Football players are very susceptible to concussions. A concussion is a change in mental state due to a traumatic impact. Not all those who suffer a concussion will lose consciousness. Some signs that a concussion has been sustained are headache, dizziness, nausea, loss of balance, drowsiness, numbness/tingling, difficulty concentrating, and blurry vision. The athlete should return to play only when clearance is granted by a health care professional. It is recommended that players go though a concussion baseline test before the start of the season. Results from baseline tests (or pre-injury tests) can be used and compared to a similar exam conducted by a healthcare professional during the season if an athlete has a suspected concussion. More information here.

Physical therapy treatment for concussions may include:
EVALUATION: The physical therapist will take time to talk with you and perform a thorough examination of your condition.
THERAPY: The physical therapist will plan a treatment program suited to your individual condition, which will involve exercises for your balance, vision, inner ear and more in order to restore brain function.
TEACHING: Physical therapists will spend time reviewing information with you regarding your diagnosis and progress as well as answering your questions. This empowers the patient to make a lifelong impact on their health.
RETURN TO SPORT: Physical therapists are uniquely qualified to guide you towards a safe return to sport. A therapist can guide recovering athletes through a stepwise protocol to keep patients symptom free,  and to prevent serious, life-threatening conditions associated with a second head injury due to early return to football.

OVERUSE INJURIES
Low-back pain, or back pain in general, is a fairly common complaint in football players due to overuse. Overuse can also lead to overtraining syndrome, when a player trains beyond the ability for the body to recover.

Physical therapy treatment for overuse injuries may include:
Pain-relieving techniques (such as ice) and decreasing or modifying painful activities. This diagnosis often occurs from muscular tightness or weakness which causes posture to get out of alignment. A physical therapist will educate and assist in proper stretching and strengthening exercises for the back. They may perform hands on, manual therapy techniques to further increase joint flexibility. The final phase of rehab will involve strengthening during functional activities and education to prevent the injury from recurring.

RESOURCES:
U.S. Consumer Product Safety Commission
www.cpsc.gov

Stop Sports Injuries
www.stopsportsinjuries.org

REFERENCES:
Preventing Football Injuries. http://www.stopsportsinjuries.org/STOP/Prevent_Injuries/Football_Skating_Injury_Prevention.aspx

physical therapy

Try Physical Therapy First

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Benefits of Physical Therapy Over Pain Killers and Surgery:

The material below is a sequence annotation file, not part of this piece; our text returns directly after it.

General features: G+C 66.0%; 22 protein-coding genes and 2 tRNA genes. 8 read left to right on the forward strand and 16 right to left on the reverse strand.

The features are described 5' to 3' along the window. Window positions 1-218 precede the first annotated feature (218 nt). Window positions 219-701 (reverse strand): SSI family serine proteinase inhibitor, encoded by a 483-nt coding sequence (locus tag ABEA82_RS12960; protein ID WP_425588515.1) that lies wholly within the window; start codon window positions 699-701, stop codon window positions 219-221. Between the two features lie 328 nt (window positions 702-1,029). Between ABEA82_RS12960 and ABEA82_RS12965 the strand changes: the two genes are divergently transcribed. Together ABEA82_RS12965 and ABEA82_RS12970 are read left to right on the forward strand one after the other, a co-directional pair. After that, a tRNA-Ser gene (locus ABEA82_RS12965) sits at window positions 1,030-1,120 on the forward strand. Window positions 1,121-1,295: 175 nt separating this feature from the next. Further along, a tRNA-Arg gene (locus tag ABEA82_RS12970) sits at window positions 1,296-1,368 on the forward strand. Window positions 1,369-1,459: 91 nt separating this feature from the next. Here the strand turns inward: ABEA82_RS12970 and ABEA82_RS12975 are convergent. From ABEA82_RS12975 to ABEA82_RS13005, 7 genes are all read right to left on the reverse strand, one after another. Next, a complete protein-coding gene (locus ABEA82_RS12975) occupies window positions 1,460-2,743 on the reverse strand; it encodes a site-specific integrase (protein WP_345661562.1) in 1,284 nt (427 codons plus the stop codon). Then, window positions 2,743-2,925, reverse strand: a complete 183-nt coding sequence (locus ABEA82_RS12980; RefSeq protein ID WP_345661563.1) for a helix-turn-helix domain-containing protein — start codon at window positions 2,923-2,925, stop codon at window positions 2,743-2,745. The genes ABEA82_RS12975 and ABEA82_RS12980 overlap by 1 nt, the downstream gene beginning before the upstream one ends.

• Conservative treatment with physical therapy has no side effects
  • Treat the cause of the problem and not just the symptoms
  • The best effect is getting you more involved in a healthy lifestyle
  • Affordable and covered under most insurance plans

As Physical Therapists We Provide:

  • Improved awareness
  • Increase strength and flexibility
  • Education and exercise designed to prevent future injuries
  • A program that increases your overall strength and flexibility
  • Modifications of movement for daily living

spine doctor

DID YOU KNOW THAT IF YOU HAVE…

BACK PAIN
If you are experiencing physical pain going to physical or occupational therapy for a musculoskeletal screening first may result in long term solutions without the use of expensive prescriptions or tests such as MRI’s, and reduces the risk of re-injury.
Source: http://www.ncbi.nlm.nih.gov/m/pubmed/22614792/

KNEE INJURY
Physical Therapy is equally effective In treating degenerative knee disease. One of the most common orthopedic procedures in the United States — knee arthroscopic surgery — is proving to be an unnecessary course of action for many patients who have a torn meniscus in their knee.
Source: New England Journal Of Medicine: http://www.nejm.org/doi/full/10.1056/NEJMoa1305189?query=featured_home&

CONCUSSION
Physical Therapists are key to helping in the recovery from concussion by monitoring the physical, mental, and emotional symptoms of an athlete to determine when they are no longer symptomatic.
Source: http://www.momsteam.com/health-safety/post-concussion-treatment-physical-therapy-can-help

We understand that you are concerned with maintaining your health. So ask your medical provider if physical therapy is the right choice for you. By trying physical therapy first, it is likely that you can reduce or remove the need for surgery, as well as remove the risk of dependence on prescription pain killers.